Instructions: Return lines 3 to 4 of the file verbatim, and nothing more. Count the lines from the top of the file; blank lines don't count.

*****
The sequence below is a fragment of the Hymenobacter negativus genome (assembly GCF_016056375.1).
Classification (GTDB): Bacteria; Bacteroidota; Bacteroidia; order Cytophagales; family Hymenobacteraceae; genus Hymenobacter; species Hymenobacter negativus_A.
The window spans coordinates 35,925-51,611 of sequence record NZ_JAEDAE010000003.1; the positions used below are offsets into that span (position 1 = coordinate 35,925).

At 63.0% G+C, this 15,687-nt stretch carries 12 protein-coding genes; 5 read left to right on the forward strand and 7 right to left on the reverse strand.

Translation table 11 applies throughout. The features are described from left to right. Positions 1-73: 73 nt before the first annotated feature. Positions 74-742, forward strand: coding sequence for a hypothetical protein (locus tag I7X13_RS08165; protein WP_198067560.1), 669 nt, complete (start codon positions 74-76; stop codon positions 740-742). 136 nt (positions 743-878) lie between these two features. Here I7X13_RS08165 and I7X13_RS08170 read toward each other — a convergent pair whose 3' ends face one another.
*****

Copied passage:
The window spans coordinates 35,925-51,611 of sequence record NZ_JAEDAE010000003.1; the positions used below are offsets into that span (position 1 = coordinate 35,925).

At 63.0% G+C, this 15,687-nt stretch carries 12 protein-coding genes; 5 read left to right on the forward strand and 7 right to left on the reverse strand.